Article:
Hi there! I’ve had soooo much fun reading your comments about your favorite kind of embroidery – and who taught you to stitch! Thank you for sharing with me. 🙂
It’s amazing how much you can get done in as little as 30 minutes.
I’m helping with a needlepoint project at my church right now. Our nave was recently updated – we’re getting a new organ and the choir got new chairs, so we’re stitching cushions for them.
That one small action keeps me moving toward my goal of finishing on schedule.
(Be sure and tell me in the comments box below. Remember, every time you comment on one of my posts during National Embroidery Month 2018, your name will be entered to win a Rainbow Gallery “Happy Hearts” thread bouquet.)
I’ve been working on new “how-to” stitch videos for The Stitcher’s Club and one of them is all about French knots.
I could sit and make them for hours on end, but some people get tripped up by them. Are you one of those folks?
Since it’s National Embroidery Month, what if I posted a quickie “how-to” stitch video on social media every day for a week? They won’t be like the detailed ones inside The Stitcher’s Club, but they’ll be good enough to help you with a stitch that might be stumping you.
Sound good? YAY!!! Ooooh…this is gonna be oodles of F-U-N!!!
send me an email. (And, yes – this will be another chance for you to have your name entered into the drawing for the thread bouquet from Rainbow Gallery, so be sure and share your ideas.)
I’ll include sound this time, so you can follow along with me as I stitch.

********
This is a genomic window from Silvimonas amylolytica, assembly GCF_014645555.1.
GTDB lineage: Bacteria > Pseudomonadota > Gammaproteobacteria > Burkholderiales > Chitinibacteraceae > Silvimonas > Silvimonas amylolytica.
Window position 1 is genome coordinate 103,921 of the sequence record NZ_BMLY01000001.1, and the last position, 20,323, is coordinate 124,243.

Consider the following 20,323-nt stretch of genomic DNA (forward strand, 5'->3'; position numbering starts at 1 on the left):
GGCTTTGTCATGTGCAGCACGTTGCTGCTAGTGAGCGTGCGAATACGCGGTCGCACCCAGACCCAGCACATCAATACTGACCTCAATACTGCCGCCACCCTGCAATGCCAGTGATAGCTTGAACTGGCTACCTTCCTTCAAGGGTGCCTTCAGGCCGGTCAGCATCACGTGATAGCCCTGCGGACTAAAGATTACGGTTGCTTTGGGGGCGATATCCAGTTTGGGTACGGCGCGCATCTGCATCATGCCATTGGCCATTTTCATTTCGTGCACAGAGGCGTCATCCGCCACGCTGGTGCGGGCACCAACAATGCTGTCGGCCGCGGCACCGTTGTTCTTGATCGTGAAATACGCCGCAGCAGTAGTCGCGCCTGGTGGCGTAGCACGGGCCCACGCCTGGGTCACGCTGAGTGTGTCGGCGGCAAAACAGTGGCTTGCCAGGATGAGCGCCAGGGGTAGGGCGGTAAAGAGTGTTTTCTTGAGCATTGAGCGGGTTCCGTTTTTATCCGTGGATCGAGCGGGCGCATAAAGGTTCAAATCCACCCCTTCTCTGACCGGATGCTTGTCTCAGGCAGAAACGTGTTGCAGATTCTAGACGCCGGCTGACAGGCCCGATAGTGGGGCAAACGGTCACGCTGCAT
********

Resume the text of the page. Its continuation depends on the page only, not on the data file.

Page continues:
I’ll post a new Stitch Snippet “how-to” video every day this week over on the Serendipity Facebook page, based on what you request.
And in one short week, you can learn (or brush up on) seven embroidery stitches!
Use those stitches on your needlepoint or knitting projects, then snap a picture and share it on social media. Be sure and use our special National Embroidery Month hashtag – #serendipitystitcher, so it’s easy to find your photos. I can’t share any details yet, but trust me – it’ll be worth it to post a pic or two. 😉
Just click here to request an invitation now (and be sure to answer those two quick questions), then I’ll take care of the rest for you. We have a terrific bunch of folks over there and I’d love to have you join us. The more the merrier!
Well, I guess I’d better get busy on that new French knot video for you.
Until next time, happy stitching!
PS: If you missed last week’s blog post, click here to read it now, so you can catch up on all the latest news about National Embroidery Month.
You’re doing GREAT! I’m so proud of you for taking the initiative to develop your needlework skills. It’s one thing to say you’re gonna do something, but you’ve proven that you mean business.
Great! What I’d like you to do now is look at that list and make some notes, so grab a pencil and a red pen – and let’s get started.
Last week, I asked you to rate your frustrations using a “star” system – beginning with 1 star for anything that’s mildly annoying, all the way up to 5 stars for those things that really, really drive you nuts. If you didn’t do that, now’s the time.
Go ahead…I’ll wait for you. 🙂
Last week, we talked about sorting through all your projects so you could set yourself up for success in 2018. Now, we’re in the second week of the year and I’m wondering…